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Quote from: SoNowThen
Hard work is a factor. As is trial and error. But passion is probably most important, whether you're young or old, smart or a bit slow...

effort is a factor in success.. but not in quality of work. Sal's right about perception, or insight. what u bring to the table and how u lay it down may be perfected with experience, and u can get away with bringing disposable fluff if u can make a big show of it.

the role of the young artist (in an industry) is that of a whore.. the trick is to serve the paying customer in a way that gives u most satisfaction, that is, to make them want what u want.. instead of simply scratching their basic urge to just get off.

i don't think spike meant for this to become a discussion about art/truth/whores, he's just a kid who believes that low-budget independent = integrity. that is not so. as an example, PTA is making films that are anything but hollywood norm, but he's made it with their money.. how did he do this? as i was saying, he wanted sumthing and made others want it too. his experience in the biz has only increased the number of ppl he's seduced. kubrick got to the point where just his name was a marketable brand of "good art".

what's special about these ppl and many other artists, is that what they said and how they said it meet in a place that strikes at sumthin inside ppl which regardless of time must eventually be recognized. supposedly this was their ambition, who's to say how happy they are anyway about their work and the reaction? So back to our Spike, if u want to assign urself to a specific budget-bracket and popularity-level, ur only feeding into the lie that (in increasing magnitude):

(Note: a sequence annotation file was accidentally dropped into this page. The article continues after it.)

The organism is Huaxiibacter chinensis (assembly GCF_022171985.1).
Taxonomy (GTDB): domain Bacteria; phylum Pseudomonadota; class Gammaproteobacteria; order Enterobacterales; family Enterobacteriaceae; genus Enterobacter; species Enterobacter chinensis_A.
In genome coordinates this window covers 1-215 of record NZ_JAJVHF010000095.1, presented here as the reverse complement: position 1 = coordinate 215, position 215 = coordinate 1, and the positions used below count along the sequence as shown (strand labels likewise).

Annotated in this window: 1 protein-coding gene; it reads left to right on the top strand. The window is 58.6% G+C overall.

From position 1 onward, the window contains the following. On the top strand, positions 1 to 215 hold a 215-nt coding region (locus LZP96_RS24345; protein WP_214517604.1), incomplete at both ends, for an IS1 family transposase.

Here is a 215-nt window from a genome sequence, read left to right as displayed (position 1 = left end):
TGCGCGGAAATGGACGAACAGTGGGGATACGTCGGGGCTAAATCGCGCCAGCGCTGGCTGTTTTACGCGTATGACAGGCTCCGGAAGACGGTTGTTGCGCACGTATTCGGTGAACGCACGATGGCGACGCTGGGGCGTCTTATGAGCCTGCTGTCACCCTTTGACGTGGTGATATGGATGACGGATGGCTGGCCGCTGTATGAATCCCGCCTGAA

- u must sacrifice integrity for success
- art/beauty is a factor of reaction and not essential truth
- money wins

even tho spike didn't want a lecture on art and modern times, i want to conclude, it's ur choice and duty to find sum inner voice, to amplify it and color it how u please. the only condition is that u feed it passionately with what is right (not necessarily good morally, like focussing on a darkness), if u want to grow old with it.. there is no way of knowing how many ppl will agree/feel it, or how powerful those ppl will be. of course, modern marketing has made ppl forget these truths.
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Link

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doing it right for the wrong reasons?
« Reply #40 on: August 17, 2003, 01:24:57 PM »
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Professor P, I really enjoyed your lecture today, will you sign my Mission Statement?

I actually agree with most of what you said, though.

mutinyco

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doing it right for the wrong reasons?
« Reply #41 on: August 17, 2003, 01:35:35 PM »
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Yes, being artistic is intrinsic. But you need to live life in order to experience life and have something to say. That's why so many young directors make trite, shallow, stylized nonsense.
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kotte

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« Reply #42 on: August 20, 2003, 02:56:12 PM »
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More life lived equals better movies right?